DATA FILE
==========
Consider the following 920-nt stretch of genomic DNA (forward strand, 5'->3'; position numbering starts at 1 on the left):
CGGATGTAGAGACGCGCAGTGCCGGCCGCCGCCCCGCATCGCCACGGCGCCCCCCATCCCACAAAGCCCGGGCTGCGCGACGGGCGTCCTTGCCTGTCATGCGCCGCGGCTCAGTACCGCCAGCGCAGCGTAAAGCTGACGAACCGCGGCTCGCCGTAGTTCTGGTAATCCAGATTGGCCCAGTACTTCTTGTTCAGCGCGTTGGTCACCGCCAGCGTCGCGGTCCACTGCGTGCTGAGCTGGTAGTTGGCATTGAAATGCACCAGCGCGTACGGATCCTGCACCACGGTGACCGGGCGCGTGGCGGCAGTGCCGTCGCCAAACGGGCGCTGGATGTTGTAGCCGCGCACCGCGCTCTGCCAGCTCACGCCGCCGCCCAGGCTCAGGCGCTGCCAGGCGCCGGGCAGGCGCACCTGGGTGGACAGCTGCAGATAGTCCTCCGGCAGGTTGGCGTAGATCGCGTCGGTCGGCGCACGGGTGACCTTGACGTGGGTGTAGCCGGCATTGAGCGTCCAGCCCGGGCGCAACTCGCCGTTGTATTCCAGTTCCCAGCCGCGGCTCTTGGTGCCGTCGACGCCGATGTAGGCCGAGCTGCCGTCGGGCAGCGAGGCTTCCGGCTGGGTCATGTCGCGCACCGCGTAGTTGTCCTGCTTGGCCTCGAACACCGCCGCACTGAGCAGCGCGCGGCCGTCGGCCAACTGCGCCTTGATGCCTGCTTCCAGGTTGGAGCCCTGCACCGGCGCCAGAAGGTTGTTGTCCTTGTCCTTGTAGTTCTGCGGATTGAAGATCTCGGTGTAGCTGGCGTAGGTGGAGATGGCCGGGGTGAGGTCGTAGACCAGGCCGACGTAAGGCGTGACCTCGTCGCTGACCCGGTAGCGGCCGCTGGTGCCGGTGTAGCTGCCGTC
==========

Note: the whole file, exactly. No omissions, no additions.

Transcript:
Consider the following 920-nt stretch of genomic DNA (forward strand, 5'->3'; position numbering starts at 1 on the left):
CGGATGTAGAGACGCGCAGTGCCGGCCGCCGCCCCGCATCGCCACGGCGCCCCCCATCCCACAAAGCCCGGGCTGCGCGACGGGCGTCCTTGCCTGTCATGCGCCGCGGCTCAGTACCGCCAGCGCAGCGTAAAGCTGACGAACCGCGGCTCGCCGTAGTTCTGGTAATCCAGATTGGCCCAGTACTTCTTGTTCAGCGCGTTGGTCACCGCCAGCGTCGCGGTCCACTGCGTGCTGAGCTGGTAGTTGGCATTGAAATGCACCAGCGCGTACGGATCCTGCACCACGGTGACCGGGCGCGTGGCGGCAGTGCCGTCGCCAAACGGGCGCTGGATGTTGTAGCCGCGCACCGCGCTCTGCCAGCTCACGCCGCCGCCCAGGCTCAGGCGCTGCCAGGCGCCGGGCAGGCGCACCTGGGTGGACAGCTGCAGATAGTCCTCCGGCAGGTTGGCGTAGATCGCGTCGGTCGGCGCACGGGTGACCTTGACGTGGGTGTAGCCGGCATTGAGCGTCCAGCCCGGGCGCAACTCGCCGTTGTATTCCAGTTCCCAGCCGCGGCTCTTGGTGCCGTCGACGCCGATGTAGGCCGAGCTGCCGTCGGGCAGCGAGGCTTCCGGCTGGGTCATGTCGCGCACCGCGTAGTTGTCCTGCTTGGCCTCGAACACCGCCGCACTGAGCAGCGCGCGGCCGTCGGCCAACTGCGCCTTGATGCCTGCTTCCAGGTTGGAGCCCTGCACCGGCGCCAGAAGGTTGTTGTCCTTGTCCTTGTAGTTCTGCGGATTGAAGATCTCGGTGTAGCTGGCGTAGGTGGAGATGGCCGGGGTGAGGTCGTAGACCAGGCCGACGTAAGGCGTGACCTCGTCGCTGACCCGGTAGCGGCCGCTGGTGCCGGTGTAGCTGCCGTC